'Erdrich is one of the greatest living American writers' Guardian
Louise Erdrich, the New York Times bestselling, National Book Award-winning author of LaRose and The Round House, paints a startling portrait of a young woman fighting for her life and her unborn child against oppressive forces that manifest in the wake of a cataclysmic event.
The world as we know it is ending. Evolution has reversed itself, affecting every living creature on earth. Science cannot stop the world from running backwards, as woman after woman gives birth to infants that appear to be primitive species of humans. Thirty-two-year-old Cedar Hawk Songmaker, adopted daughter of open-minded Minneapolis liberals, is as disturbed as the rest of America around her. But for Cedar, this change is profound and deeply personal. She is four months pregnant.
Cedar feels compelled to find her birth mother, Mary Potts, an Ojibwe living on the reservation, to understand both her and her baby's origins. As Cedar goes back to her own biological beginnings, society around her begins to disintegrate, fueled by a swelling panic about the end of humanity. There are rumors of martial law, of Congress confining pregnant women, of a registry, and rewards for those who turn these wanted women in.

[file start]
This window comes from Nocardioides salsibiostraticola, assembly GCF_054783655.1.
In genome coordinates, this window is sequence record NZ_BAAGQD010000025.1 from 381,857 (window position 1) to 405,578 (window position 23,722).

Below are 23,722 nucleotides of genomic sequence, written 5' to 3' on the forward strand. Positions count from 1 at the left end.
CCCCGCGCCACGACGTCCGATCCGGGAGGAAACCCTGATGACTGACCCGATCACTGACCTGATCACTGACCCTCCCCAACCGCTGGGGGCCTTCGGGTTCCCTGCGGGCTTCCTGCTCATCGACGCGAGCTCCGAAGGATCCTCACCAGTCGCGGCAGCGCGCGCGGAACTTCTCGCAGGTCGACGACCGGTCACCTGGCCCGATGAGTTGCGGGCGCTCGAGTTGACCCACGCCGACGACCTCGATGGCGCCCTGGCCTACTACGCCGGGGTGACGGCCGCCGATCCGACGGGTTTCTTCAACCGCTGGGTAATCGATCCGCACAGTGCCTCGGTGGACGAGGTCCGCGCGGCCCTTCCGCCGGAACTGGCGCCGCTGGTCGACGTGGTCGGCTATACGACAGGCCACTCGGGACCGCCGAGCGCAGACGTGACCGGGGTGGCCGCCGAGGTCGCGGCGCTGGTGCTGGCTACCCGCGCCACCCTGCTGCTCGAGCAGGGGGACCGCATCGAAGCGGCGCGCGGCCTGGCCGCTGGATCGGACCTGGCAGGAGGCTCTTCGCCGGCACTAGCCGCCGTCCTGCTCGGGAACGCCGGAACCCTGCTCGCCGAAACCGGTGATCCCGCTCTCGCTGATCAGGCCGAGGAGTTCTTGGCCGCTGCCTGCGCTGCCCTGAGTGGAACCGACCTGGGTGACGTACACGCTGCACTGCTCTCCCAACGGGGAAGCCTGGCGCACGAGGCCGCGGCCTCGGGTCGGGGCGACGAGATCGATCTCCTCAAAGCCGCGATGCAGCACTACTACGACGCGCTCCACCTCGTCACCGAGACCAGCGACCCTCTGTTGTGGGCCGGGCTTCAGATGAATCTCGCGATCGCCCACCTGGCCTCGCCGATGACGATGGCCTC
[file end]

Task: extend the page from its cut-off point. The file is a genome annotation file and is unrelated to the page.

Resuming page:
It will take all Cedar has to avoid the prying eyes of potential informants and keep her baby safe.
A chilling dystopian novel both provocative and prescient, Future Home of the Living God
is a startlingly original work from one of our most acclaimed writers: a moving meditation on female agency, self-determination, biology, and natural rights that speaks to the troubling changes of our time. There is something particularly filmic about Cedar's story. At times, her address to her unborn son resembles the voiceover of Sarah Connor, the pregnant mother on the run from cyborgs in the Terminator series. Erdrich's narrative is not derivative or pulpy but its scenes are fast, visual, action-packed, perfect for film. And Cedar, like Sarah, is angry, fugitive, both powerless and brave, and ultimately a hero-mother in this chilling book,which is at once a dystopia and a state-of-the-nation novel. * Financial Times * If you enjoyed Naomi Alderman's The Power then Future Home is a more plangent, reflective variation on a theme . . . The tone is dreamy, close, pressing . . . an unsettling tale. * The Times * Erdrich is a wonderful storyteller and this rich, poetic tapestry is shot through with threads of despair and glints of hope. She deals unflinchingly with religion's capaci
Future Home of the Living God